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Northern Hospitality: Creating a hospitality culture in a nursing home setting

April 1, 2007
by root
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By the staff of Northern Services Group, Inc.

Northern Hospitality staff members are treated to a scenic boat trip

Northern Hospitality staff members are treated to a scenic boat trip

In business as in life, healthy competition raises the bar of performance and expectation. With the wave of baby boomers soon to reach the shores of long-term care, competition among healthcare providers is growing. There is increased attention for facilities to develop “guest hospitality” as a way to improve organizational performance and customer satisfaction. It is also an opportunity to set oneself apart from intense local competition through a cultural change. Northern Services Group, headquartered in Monsey, New York, is meeting this challenge. Its array of senior lifestyle options in Rockland County provides for a continuum of care that includes 531 skilled nursing beds, 100 assisted living beds, and 5 adult home beds under the Medicaid program, and 155 market-rate retirement community units. Northern Services also offers two medical-model adult day care programs with 146 slots and two sessions, six days per week; SNAP (Supplemental Nutrition Assistance Program), providing home-cooked kosher meals for 75 homebound elderly recipients; Northern Home Care; and various outreach and community programs. The organization serves more than 1,000 seniors and employs more than 1,000 staff members, making it one of the largest employers in Rockland County.

Superior “guest services” has been one reason for the corporate successes of companies like McDonald's, Disney, and the Marriott and Ritz-Carlton hotels chains, which are noted for their excellence in guest relations and ingrained hospitality cultures. Traditionally, the healthcare industry has not incorporated guest services as an integral part of the delivery of healthcare services. Organizations are divided into departments such as administration, nursing, admissions, social services, finance, dietary, and housekeeping, with each area concerned with its own goals and objectives. To successfully implement a guest hospitality program, it must be integrated into every area of the organization—a challenge worth tackling.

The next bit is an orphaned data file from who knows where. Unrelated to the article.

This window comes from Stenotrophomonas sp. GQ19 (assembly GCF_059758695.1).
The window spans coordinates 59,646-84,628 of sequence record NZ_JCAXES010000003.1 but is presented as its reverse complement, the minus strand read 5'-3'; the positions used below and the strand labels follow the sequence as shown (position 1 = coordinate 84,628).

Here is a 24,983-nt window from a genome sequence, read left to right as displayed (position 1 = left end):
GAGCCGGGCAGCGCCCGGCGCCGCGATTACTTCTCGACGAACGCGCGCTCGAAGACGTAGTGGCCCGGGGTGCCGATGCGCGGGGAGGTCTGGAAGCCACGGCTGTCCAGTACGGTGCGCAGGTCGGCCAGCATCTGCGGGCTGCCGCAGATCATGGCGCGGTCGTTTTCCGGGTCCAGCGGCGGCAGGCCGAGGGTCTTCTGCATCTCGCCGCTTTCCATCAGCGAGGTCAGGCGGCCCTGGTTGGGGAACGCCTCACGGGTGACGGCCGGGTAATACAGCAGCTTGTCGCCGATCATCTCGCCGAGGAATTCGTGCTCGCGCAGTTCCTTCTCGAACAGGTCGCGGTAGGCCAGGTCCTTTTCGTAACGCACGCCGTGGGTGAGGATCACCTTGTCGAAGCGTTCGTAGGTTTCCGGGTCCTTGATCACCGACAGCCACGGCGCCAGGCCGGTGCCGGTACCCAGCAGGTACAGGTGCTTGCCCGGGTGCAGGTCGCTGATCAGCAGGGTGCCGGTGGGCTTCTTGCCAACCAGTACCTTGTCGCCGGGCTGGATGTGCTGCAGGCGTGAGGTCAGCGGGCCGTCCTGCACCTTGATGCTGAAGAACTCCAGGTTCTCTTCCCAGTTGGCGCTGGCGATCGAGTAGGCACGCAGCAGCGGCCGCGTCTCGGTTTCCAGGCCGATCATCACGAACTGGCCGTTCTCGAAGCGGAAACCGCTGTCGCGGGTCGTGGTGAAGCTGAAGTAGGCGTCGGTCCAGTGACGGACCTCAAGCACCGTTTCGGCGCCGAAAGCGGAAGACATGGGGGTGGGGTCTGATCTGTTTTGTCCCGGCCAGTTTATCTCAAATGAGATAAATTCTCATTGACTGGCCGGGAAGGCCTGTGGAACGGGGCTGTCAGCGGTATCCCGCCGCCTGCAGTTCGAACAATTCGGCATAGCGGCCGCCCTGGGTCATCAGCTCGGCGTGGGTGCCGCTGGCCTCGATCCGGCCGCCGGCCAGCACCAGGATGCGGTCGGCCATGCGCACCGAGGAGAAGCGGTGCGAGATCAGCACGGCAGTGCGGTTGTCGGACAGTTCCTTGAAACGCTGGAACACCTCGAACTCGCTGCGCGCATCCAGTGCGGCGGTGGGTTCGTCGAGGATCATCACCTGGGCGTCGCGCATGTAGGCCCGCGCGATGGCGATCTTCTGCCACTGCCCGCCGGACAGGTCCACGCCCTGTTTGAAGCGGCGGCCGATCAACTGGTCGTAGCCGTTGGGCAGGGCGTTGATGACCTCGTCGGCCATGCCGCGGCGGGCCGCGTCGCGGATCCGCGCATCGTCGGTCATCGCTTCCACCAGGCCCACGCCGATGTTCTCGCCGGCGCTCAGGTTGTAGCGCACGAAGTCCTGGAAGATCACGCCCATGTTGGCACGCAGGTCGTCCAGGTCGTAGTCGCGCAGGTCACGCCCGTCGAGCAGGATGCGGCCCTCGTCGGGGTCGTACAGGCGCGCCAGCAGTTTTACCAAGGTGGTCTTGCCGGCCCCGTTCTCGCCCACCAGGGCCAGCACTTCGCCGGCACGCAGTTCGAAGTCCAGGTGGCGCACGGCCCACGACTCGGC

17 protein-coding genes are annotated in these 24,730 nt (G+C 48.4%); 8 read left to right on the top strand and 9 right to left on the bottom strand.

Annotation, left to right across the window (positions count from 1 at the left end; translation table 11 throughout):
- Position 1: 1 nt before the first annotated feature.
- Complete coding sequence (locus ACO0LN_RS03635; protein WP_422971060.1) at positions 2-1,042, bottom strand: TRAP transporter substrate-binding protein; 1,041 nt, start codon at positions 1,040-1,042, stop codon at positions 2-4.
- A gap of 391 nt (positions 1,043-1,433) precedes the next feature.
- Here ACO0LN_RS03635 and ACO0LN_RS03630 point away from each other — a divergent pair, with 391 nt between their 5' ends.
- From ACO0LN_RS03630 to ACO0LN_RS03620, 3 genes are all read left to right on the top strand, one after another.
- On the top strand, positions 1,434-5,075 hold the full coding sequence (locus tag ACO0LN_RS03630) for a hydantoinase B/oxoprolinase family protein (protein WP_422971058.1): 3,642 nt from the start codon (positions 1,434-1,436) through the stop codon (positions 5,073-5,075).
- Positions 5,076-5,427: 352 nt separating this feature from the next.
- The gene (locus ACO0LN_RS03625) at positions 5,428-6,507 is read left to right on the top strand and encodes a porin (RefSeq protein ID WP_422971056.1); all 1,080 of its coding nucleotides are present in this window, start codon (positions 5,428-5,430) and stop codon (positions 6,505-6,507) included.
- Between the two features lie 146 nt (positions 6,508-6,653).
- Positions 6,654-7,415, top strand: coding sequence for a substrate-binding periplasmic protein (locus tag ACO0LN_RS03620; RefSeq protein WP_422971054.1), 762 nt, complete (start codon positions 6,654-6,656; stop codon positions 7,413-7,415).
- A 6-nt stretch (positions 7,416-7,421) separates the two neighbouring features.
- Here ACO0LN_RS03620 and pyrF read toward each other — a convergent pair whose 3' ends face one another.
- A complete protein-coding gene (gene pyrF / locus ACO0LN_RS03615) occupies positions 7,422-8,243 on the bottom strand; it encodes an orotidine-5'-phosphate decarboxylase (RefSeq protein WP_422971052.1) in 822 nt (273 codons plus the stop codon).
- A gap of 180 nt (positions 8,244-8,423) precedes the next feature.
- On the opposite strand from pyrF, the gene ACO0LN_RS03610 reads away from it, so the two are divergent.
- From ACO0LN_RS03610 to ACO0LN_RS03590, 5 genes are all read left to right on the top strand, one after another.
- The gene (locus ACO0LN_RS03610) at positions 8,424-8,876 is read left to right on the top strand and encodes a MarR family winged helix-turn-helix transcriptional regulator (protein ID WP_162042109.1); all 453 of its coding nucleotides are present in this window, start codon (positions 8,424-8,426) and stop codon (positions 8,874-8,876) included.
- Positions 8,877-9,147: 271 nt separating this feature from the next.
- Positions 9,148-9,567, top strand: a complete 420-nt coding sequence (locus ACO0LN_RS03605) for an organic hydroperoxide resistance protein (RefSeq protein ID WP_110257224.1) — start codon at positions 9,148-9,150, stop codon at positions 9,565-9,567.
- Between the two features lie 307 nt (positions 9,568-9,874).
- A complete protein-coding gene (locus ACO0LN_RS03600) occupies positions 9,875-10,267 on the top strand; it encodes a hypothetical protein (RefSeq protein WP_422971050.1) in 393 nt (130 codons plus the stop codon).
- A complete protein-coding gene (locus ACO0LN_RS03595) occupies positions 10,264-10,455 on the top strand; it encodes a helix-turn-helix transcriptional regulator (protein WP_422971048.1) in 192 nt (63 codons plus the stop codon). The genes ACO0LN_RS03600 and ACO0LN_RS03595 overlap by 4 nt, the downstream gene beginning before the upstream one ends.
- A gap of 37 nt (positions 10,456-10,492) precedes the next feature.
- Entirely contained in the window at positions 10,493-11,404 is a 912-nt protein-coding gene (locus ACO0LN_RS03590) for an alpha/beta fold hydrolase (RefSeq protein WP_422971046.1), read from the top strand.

Many healthcare organizations have long-established staff-recognition programs that help set a standard for employee behavior. The concept of creating a program that embraces the resident and family as “guests” while incorporating an employee-recognition program is a unique concept in the healthcare setting.

One need only recall a recent advertising campaign for Hilton Hotels and its slogan, “Be hospitable,” to understand Northern Services' guest hospitality program. We wanted to create an employee and corporate culture that treats everyone who enters our facilities as if they are guests in our own home.


In late 2004, a Northern Services director attended the Ritz-Carlton “Legendary Service” program to learn firsthand how a premier service organization established itself as one of the finest in the nation, if not the world. Our director returned from the seminar with an idea for a program based on Ritz-Carlton service principles.

The basic theme that would pervade our program is: How is it that the Ritz-Carlton hotel is known as one of the finest hotels in the world even by people who have never been there? The guiding focus of our Northern Hospitality program is: How do we create an organization that is known as the finest—even by people who have never entered our doors?

Clearly, as long-term care providers we are expected to provide quality healthcare to our residents. Families expect that their loved ones will be given the proper medical treatment and that we will meet all state regulations. We do this just to meet basic expectations. Our goal was to exceed expectations by establishing specific guidelines for how we expect our staff to treat guests.


Our guest hospitality program, Northern Hospitality, was developed over nine months. First, an interdisciplinary “hospitality” committee was formed. The committee was made up of corporate directors of Operations; department representatives from Human Resources, Marketing, Admissions, and Home Care; and facility administrators/directors. Biweekly and, eventually, weekly meetings were held to brainstorm and conceptualize the intricacies of the Northern Hospitality program.

We created an outline for the Basics of Northern Hospitality, which would define the expectations we have for our staff. By specifically defining our expectations, staff will know what we, as a corporation, believe to be important. All facets of the program revolve around the Basics and help to support the hospitality culture. The expectations are printed on a trifold (2 × 3") Basics card that each employee carries at all times. The Basics are a series of 10 word/concepts as follows:

  1. Hospitality

  2. Respect

  3. Integrity

  4. Pride

  5. Anticipate

  6. Manners

  7. Trust

  8. Commitment

  9. Warmth

  10. WOW

On the Basics card each word is simply defined and summarizes what staff should know about the concept and how they may apply it to our guests. The following is an outline of all the components of the Northern Hospitality program:

  • A training module was developed to support each Northern Basic.

  • Each module is presented to staff during mandatory monthly in-services.